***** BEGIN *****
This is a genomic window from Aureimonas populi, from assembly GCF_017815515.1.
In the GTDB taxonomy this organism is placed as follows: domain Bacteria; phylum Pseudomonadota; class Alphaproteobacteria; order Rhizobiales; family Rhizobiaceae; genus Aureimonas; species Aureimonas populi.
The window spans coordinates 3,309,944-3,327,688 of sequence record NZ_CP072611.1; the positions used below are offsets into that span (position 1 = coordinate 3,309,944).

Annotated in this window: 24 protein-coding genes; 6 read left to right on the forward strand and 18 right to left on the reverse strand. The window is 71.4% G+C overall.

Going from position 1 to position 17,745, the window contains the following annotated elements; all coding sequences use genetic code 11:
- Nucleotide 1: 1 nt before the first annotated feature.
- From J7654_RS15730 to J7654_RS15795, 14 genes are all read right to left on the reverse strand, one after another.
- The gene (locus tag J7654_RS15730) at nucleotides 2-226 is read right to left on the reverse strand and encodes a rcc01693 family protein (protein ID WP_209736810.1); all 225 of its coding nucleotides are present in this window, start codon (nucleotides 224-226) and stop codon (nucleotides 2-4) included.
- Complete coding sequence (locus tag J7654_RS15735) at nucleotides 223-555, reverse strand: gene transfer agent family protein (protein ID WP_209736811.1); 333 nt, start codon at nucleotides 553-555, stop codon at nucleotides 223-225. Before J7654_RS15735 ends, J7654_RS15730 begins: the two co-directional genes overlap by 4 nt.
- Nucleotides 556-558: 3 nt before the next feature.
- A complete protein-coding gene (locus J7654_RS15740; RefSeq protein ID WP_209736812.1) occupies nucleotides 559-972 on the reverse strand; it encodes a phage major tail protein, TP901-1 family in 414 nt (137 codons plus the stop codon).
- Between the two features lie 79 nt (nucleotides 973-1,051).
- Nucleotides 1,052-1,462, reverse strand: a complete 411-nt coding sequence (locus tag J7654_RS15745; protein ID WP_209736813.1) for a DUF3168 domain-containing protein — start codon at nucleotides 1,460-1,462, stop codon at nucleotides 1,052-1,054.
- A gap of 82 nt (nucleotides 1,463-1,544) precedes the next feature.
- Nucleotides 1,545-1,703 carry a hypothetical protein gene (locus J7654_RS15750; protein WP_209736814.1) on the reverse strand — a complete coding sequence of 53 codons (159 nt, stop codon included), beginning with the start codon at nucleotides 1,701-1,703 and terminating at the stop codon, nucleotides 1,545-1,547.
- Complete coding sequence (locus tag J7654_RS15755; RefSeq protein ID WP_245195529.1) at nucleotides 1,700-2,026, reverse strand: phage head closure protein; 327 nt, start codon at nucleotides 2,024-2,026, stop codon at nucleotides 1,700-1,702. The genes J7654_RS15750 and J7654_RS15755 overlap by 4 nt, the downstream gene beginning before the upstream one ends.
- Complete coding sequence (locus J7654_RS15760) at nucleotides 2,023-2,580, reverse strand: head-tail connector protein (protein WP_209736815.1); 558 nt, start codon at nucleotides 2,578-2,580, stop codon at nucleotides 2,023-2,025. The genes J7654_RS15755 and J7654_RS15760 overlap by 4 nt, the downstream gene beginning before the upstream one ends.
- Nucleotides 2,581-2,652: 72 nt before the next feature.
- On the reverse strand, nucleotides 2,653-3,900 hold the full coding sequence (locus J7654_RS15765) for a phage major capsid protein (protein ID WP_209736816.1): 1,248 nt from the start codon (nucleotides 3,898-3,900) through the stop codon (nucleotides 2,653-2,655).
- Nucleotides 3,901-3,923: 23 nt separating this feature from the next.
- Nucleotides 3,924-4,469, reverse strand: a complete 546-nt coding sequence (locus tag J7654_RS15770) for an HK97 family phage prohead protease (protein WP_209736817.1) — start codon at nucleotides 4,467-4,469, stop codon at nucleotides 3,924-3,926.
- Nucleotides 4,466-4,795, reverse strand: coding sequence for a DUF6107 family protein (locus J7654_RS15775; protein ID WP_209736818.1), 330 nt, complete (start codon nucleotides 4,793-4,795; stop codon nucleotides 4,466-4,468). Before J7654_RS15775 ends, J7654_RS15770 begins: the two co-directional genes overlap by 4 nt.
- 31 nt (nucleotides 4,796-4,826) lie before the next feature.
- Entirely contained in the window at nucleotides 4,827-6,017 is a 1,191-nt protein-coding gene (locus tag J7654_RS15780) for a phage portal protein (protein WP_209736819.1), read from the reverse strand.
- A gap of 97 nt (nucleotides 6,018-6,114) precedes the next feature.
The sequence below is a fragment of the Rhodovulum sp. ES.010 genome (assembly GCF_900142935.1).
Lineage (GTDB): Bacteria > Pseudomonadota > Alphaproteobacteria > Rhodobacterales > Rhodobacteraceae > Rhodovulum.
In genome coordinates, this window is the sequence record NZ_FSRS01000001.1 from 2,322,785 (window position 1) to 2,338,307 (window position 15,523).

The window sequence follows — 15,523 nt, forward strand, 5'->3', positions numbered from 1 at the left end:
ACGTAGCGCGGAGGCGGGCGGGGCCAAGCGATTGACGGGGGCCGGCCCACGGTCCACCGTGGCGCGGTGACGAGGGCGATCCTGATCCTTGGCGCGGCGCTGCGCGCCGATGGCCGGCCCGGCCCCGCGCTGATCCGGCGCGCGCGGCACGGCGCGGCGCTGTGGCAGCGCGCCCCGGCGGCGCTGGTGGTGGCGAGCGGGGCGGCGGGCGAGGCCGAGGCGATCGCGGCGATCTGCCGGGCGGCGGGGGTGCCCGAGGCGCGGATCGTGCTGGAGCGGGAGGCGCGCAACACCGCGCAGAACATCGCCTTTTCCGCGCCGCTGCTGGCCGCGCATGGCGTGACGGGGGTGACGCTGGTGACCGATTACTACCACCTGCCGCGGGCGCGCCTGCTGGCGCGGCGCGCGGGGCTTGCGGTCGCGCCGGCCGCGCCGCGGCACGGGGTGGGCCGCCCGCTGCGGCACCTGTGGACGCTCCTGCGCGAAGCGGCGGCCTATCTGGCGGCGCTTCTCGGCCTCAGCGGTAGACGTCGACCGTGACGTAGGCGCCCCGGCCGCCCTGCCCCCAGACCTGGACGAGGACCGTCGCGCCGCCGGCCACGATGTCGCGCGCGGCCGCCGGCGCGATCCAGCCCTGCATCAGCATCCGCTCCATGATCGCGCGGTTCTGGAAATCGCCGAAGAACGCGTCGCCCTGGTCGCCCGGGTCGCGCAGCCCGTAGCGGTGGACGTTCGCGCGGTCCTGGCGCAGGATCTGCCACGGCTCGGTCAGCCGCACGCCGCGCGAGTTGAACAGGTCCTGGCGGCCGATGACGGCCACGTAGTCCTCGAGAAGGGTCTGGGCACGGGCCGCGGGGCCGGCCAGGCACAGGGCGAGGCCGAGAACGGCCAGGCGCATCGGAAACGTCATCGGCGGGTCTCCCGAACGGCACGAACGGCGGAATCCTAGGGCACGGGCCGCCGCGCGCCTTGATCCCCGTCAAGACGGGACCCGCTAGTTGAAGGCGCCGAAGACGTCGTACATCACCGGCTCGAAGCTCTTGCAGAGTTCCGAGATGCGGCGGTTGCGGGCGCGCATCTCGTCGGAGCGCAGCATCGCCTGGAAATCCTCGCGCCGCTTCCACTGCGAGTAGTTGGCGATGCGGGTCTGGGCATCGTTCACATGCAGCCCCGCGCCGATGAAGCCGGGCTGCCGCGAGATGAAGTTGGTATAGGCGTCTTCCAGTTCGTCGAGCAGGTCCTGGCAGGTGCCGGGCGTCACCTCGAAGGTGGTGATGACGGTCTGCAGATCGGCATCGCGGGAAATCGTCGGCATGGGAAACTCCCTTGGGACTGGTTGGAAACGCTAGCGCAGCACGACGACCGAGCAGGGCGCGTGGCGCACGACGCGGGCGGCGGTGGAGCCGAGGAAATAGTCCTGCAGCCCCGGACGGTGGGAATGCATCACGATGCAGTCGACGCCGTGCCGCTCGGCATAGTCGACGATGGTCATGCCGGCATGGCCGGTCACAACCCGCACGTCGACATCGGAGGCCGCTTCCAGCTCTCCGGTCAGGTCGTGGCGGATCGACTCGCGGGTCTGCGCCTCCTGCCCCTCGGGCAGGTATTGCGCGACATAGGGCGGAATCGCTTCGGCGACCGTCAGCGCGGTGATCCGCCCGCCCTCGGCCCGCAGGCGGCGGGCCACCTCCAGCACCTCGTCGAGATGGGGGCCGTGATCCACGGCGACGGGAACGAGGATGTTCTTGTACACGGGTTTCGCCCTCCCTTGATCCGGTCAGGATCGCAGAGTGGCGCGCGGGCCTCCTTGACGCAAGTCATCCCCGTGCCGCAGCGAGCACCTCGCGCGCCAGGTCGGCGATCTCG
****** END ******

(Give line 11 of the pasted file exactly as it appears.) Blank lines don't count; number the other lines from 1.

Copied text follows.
- A complete protein-coding gene (locus J7654_RS15740; RefSeq protein ID WP_209736812.1) occupies nucleotides 559-972 on the reverse strand; it encodes a phage major tail protein, TP901-1 family in 414 nt (137 codons plus the stop codon).